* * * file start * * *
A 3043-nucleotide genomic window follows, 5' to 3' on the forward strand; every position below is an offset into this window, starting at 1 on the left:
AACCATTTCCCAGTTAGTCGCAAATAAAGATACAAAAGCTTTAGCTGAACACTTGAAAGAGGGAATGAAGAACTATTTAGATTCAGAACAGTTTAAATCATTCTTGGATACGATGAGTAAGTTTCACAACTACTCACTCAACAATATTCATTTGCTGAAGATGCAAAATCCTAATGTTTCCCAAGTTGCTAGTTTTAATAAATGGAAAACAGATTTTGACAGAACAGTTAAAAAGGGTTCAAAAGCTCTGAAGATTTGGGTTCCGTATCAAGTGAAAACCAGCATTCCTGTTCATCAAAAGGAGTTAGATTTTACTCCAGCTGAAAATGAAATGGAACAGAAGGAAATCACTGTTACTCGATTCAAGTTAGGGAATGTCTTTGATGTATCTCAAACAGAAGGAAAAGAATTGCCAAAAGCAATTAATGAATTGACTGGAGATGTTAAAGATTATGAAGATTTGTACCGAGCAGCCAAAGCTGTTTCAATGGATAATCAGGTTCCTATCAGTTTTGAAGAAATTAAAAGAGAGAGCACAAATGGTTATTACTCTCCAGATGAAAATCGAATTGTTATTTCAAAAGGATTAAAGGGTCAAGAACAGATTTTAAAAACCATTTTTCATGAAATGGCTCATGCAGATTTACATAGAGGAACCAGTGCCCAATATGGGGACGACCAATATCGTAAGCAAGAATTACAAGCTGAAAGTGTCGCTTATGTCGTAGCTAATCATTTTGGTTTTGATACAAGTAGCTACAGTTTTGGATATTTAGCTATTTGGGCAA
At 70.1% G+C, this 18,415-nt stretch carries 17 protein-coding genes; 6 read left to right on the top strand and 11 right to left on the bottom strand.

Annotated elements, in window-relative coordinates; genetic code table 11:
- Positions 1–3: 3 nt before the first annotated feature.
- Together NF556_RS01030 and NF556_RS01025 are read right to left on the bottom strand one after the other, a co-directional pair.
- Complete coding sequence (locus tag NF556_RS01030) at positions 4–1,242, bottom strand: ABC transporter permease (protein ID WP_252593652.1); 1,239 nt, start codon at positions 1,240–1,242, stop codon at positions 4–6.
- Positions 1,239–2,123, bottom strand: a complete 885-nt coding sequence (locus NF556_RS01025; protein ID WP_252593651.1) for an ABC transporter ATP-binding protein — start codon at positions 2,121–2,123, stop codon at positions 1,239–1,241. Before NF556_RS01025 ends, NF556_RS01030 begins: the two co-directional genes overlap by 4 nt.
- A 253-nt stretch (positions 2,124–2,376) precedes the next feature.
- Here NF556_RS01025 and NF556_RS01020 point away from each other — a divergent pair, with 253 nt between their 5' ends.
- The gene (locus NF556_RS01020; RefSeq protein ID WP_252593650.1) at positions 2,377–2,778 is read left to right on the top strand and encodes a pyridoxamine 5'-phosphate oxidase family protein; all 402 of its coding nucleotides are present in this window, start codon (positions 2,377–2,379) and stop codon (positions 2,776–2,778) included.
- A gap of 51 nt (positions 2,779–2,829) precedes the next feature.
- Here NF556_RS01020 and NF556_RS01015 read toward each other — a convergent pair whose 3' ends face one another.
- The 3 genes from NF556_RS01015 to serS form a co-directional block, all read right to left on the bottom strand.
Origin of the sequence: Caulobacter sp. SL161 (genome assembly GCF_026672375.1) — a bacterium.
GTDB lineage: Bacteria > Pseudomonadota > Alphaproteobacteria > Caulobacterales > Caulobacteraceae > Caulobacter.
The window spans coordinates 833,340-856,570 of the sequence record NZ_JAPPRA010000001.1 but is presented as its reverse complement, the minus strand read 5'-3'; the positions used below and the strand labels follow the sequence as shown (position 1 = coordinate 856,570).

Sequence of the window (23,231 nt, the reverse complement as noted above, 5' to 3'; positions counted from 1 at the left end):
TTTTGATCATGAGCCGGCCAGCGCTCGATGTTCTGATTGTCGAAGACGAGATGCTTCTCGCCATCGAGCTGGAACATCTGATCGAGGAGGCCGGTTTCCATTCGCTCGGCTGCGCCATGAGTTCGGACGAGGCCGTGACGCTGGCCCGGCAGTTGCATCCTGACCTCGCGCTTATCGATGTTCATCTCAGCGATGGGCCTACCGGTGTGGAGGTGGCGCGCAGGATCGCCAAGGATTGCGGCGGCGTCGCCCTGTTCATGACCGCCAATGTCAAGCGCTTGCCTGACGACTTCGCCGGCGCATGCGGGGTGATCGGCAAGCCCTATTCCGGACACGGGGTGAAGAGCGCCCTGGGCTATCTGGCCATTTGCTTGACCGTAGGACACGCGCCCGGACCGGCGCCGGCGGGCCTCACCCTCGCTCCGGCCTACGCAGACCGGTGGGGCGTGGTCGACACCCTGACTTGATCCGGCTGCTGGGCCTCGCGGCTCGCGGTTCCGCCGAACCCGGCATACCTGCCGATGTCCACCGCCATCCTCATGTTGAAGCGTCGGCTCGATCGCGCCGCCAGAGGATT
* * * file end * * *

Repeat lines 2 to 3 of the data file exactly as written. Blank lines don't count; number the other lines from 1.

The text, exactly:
AACCATTTCCCAGTTAGTCGCAAATAAAGATACAAAAGCTTTAGCTGAACACTTGAAAGAGGGAATGAAGAACTATTTAGATTCAGAACAGTTTAAATCATTCTTGGATACGATGAGTAAGTTTCACAACTACTCACTCAACAATATTCATTTGCTGAAGATGCAAAATCCTAATGTTTCCCAAGTTGCTAGTTTTAATAAATGGAAAACAGATTTTGACAGAACAGTTAAAAAGGGTTCAAAAGCTCTGAAGATTTGGGTTCCGTATCAAGTGAAAACCAGCATTCCTGTTCATCAAAAGGAGTTAGATTTTACTCCAGCTGAAAATGAAATGGAACAGAAGGAAATCACTGTTACTCGATTCAAGTTAGGGAATGTCTTTGATGTATCTCAAACAGAAGGAAAAGAATTGCCAAAAGCAATTAATGAATTGACTGGAGATGTTAAAGATTATGAAGATTTGTACCGAGCAGCCAAAGCTGTTTCAATGGATAATCAGGTTCCTATCAGTTTTGAAGAAATTAAAAGAGAGAGCACAAATGGTTATTACTCTCCAGATGAAAATCGAATTGTTATTTCAAAAGGATTAAAGGGTCAAGAACAGATTTTAAAAACCATTTTTCATGAAATGGCTCATGCAGATTTACATAGAGGAACCAGTGCCCAATATGGGGACGACCAATATCGTAAGCAAGAATTACAAGCTGAAAGTGTCGCTTATGTCGTAGCTAATCATTTTGGTTTTGATACAAGTAGCTACAGTTTTGGATATTTAGCTATTTGGGCAA
At 70.1% G+C, this 18,415-nt stretch carries 17 protein-coding genes; 6 read left to right on the top strand and 11 right to left on the bottom strand.